Posted on: January 30, 2019
Many VA home buyers already know that the largest part of closing costs — the downpayment — isn’t required with VA loans. Although, the average VA home buyer does choose to make a downpayment of around 10 percent.
Even if VA home buyers choose not to make a downpayment, they’ll still have costs to consider at closing.
Closing costs are exactly what they sound like — costs and fees due at closing. Every type of mortgage has them, although the different mortgage products have different closing costs.
For VA loans, the typical closing cost of a mortgage is going to be around 3 percent of the home value. Though, the specific number will vary home to home and buyer to buyer.
Some of the closing costs of VA loans are specific to the VA loan program, while others are common with other loan programs.
The closing costs that VA home buyers should be aware of:
The VA funding fee is what helps the VA’s guarantee. It’s a percentage added to the mortgage, and all home buyers with a VA loan are required to pay it.
The total cost of the funding fee depends on the buyer. First-time VA home buyers tend to get the lowest percentages — as low as 1.25% of the total cost of the loan. While veterans who are using a VA loan for the second time will get a rate as high as 3.30% of the loan.
The size of the fee depends on the veteran and the size of the downpayment made. Though, VA refinances tend to have much lower funding fees associated with them in general. Learn more about funding fees.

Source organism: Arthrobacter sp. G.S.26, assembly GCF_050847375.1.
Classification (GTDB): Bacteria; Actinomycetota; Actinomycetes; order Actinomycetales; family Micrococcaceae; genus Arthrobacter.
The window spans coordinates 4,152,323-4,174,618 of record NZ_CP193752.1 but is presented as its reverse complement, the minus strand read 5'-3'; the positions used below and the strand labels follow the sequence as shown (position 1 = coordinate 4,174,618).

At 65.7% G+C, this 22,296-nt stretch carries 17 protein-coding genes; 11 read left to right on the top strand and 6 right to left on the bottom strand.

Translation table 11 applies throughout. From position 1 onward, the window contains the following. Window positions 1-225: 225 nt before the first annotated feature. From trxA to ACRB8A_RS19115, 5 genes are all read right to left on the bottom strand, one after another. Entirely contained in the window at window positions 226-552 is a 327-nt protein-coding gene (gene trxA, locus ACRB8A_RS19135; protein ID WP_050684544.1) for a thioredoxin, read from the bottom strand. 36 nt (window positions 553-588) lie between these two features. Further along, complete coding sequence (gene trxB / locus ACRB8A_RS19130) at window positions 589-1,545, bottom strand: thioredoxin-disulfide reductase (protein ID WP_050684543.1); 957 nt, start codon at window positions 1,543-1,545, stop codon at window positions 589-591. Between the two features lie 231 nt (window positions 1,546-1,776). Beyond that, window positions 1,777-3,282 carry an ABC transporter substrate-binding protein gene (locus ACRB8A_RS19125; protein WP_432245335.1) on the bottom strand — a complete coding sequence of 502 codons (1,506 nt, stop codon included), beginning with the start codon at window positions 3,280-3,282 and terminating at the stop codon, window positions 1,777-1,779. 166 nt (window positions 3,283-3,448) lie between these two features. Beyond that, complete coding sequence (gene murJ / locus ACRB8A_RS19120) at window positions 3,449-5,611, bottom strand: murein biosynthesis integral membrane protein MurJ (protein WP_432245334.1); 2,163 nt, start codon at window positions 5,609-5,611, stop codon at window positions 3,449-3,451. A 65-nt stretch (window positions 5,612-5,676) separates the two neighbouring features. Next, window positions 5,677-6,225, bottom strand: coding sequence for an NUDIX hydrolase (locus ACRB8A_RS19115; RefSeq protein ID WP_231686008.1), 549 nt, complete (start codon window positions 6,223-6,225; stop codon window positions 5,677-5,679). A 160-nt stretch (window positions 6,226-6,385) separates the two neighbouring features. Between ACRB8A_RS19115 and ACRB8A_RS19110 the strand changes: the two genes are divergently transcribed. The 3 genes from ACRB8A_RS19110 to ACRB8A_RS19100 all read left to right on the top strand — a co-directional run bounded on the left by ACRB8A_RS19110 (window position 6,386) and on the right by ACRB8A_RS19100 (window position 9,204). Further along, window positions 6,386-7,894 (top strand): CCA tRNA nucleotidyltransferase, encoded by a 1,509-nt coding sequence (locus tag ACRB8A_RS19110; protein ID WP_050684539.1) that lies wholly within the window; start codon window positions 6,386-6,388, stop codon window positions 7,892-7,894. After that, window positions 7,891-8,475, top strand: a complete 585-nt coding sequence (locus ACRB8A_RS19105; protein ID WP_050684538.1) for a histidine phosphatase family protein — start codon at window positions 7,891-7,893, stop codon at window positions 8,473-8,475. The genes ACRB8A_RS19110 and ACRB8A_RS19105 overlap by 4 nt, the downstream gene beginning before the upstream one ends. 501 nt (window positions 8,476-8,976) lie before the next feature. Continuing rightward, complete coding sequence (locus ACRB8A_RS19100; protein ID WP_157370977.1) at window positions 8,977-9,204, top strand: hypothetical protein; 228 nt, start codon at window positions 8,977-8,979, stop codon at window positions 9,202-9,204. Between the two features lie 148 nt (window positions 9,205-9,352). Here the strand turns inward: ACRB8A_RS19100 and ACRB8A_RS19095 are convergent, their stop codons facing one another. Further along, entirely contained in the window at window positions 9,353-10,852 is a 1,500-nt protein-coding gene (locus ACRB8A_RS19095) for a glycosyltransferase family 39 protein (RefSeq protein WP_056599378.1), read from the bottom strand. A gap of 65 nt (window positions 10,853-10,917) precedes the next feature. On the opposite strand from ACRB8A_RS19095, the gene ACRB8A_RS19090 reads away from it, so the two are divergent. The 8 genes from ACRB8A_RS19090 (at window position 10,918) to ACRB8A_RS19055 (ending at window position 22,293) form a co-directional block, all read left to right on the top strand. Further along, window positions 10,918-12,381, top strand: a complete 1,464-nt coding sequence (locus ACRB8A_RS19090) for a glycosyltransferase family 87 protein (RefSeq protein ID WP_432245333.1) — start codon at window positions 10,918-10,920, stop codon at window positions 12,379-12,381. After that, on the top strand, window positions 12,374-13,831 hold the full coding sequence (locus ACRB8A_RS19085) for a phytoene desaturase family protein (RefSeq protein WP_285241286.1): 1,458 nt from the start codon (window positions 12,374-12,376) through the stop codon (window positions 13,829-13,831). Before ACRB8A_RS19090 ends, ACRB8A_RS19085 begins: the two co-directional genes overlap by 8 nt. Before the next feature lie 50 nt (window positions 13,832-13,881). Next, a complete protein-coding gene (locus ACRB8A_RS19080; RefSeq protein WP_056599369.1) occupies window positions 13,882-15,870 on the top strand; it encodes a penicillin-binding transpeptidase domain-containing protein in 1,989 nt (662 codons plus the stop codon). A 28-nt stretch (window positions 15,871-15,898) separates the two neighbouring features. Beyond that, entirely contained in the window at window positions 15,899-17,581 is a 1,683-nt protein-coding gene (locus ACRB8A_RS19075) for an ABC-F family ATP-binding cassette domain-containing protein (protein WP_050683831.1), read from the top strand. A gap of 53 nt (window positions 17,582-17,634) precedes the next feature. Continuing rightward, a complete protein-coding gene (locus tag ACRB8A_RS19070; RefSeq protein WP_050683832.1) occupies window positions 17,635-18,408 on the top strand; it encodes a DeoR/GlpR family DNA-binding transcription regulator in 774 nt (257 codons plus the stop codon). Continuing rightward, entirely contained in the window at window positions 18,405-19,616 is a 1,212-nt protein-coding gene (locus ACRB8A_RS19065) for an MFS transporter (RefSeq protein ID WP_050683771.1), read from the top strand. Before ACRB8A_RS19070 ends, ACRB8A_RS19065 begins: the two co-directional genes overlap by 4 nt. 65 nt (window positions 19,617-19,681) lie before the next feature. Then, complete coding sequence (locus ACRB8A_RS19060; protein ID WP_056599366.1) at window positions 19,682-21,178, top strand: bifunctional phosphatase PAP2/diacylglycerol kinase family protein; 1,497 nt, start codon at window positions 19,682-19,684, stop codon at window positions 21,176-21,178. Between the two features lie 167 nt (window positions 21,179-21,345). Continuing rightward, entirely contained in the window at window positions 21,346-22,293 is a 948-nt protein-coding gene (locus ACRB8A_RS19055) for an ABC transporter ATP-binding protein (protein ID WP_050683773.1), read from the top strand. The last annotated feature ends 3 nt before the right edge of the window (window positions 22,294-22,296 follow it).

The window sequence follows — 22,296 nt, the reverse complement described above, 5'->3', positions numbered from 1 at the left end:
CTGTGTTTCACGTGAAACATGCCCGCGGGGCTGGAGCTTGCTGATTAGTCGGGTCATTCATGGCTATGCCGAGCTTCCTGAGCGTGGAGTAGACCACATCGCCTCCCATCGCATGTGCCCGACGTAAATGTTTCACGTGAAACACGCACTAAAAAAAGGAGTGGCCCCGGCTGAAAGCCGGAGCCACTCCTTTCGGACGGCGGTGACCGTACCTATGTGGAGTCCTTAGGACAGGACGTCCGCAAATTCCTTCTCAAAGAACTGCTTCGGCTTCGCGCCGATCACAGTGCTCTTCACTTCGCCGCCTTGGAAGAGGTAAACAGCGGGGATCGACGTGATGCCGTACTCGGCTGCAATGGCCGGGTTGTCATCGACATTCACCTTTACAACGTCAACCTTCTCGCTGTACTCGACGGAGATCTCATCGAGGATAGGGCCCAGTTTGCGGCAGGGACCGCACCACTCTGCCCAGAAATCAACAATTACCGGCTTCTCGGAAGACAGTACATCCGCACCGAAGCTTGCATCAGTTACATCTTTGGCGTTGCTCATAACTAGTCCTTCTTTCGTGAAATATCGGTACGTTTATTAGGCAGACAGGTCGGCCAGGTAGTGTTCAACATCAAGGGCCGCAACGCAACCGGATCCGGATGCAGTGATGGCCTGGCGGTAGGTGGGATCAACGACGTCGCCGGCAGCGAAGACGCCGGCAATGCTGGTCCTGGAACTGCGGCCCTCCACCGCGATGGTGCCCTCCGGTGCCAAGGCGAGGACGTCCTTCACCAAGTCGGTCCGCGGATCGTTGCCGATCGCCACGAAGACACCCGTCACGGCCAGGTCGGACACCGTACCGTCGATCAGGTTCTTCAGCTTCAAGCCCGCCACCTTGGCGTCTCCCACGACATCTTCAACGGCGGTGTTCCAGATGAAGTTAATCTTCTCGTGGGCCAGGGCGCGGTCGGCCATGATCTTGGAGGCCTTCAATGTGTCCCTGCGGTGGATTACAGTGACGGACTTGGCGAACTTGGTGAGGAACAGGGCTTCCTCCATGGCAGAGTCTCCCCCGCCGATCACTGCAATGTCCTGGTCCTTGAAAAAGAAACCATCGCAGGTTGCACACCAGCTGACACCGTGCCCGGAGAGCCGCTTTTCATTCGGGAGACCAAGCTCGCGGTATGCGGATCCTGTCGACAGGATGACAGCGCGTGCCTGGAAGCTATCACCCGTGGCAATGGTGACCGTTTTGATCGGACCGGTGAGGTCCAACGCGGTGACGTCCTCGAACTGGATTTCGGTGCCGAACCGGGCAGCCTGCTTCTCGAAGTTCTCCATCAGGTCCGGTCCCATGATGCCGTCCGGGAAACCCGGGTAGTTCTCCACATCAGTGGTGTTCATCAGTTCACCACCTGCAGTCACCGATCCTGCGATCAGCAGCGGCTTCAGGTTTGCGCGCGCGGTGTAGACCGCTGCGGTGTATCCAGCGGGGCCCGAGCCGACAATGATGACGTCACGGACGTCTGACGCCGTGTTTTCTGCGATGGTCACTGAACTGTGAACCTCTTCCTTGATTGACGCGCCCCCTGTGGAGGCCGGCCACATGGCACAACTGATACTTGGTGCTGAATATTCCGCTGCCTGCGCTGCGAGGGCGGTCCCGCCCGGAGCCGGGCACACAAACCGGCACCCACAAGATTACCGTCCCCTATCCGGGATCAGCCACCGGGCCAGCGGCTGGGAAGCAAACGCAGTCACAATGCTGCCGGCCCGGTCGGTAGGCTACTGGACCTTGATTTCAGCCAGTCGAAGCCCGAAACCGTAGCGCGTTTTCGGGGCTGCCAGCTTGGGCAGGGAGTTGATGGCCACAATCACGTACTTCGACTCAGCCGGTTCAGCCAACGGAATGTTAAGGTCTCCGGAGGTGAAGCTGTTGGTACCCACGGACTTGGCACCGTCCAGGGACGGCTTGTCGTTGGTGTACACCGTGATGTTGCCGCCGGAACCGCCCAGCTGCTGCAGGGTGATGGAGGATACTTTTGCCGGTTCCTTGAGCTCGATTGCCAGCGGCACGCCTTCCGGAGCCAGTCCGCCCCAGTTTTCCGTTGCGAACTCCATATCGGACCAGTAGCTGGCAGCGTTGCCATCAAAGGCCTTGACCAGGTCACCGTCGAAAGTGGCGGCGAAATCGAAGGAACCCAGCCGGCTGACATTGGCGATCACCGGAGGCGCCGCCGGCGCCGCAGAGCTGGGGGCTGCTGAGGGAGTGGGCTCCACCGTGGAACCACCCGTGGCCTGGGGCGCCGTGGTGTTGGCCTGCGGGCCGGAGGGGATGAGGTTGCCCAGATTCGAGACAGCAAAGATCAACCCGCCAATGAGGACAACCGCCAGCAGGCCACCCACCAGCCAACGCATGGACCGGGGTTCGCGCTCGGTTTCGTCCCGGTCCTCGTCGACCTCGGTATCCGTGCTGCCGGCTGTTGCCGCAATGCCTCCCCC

Discount points are an option for any type of mortgage, although they are not required. Discount points are a percentage that can be added to your total closing cost. By paying discount points, home buyers can lower the mortgage rate on their loan. The goal is to save money in the long run by reducing monthly costs. Of course, since this is optional, many VA home buyers ignore them altogether.
There are a few small fees that your lender will charge you at closing. The total cost of these fees depends on the lender, the home you’re purchasing, and size of the mortgage. Some of theses fees include the appraisal, the recording fee, and the title. Learn more about a breakdown of these fees.
Homeowners insurance is required regardless of what loan product you use, and you’ll have to pay some of it upfront. It’s also worth noting that homeowners insurance isn’t always comprehensive. If you purchased a home in a flood-prone area, you will probably have to consider getting flood insurance as well. In total, home buyers should expect to pay $300-500 on insurance.
The good news with VA loans is that the seller of the home is allowed to cover some or all of the closing costs. While this might sound too good to be true, it isn’t uncommon.
If closing costs are a concern, you can talk to your lender or real estate agent about having the seller cover some costs. This can save you thousands at closing.
Generally speaking, the larger the size of the mortgage, the larger the closing costs. The biggest parts of VA closing costs, particularly the funding fee, are percentage based, which has a direct impact on your total closing costs.
There are a lot of small factors to be aware of as well, and together, these can add thousands to your total closing cost.
To find out more about the specific closing costs associated with VA loans, check this complete guide for VA closing costs in 2019.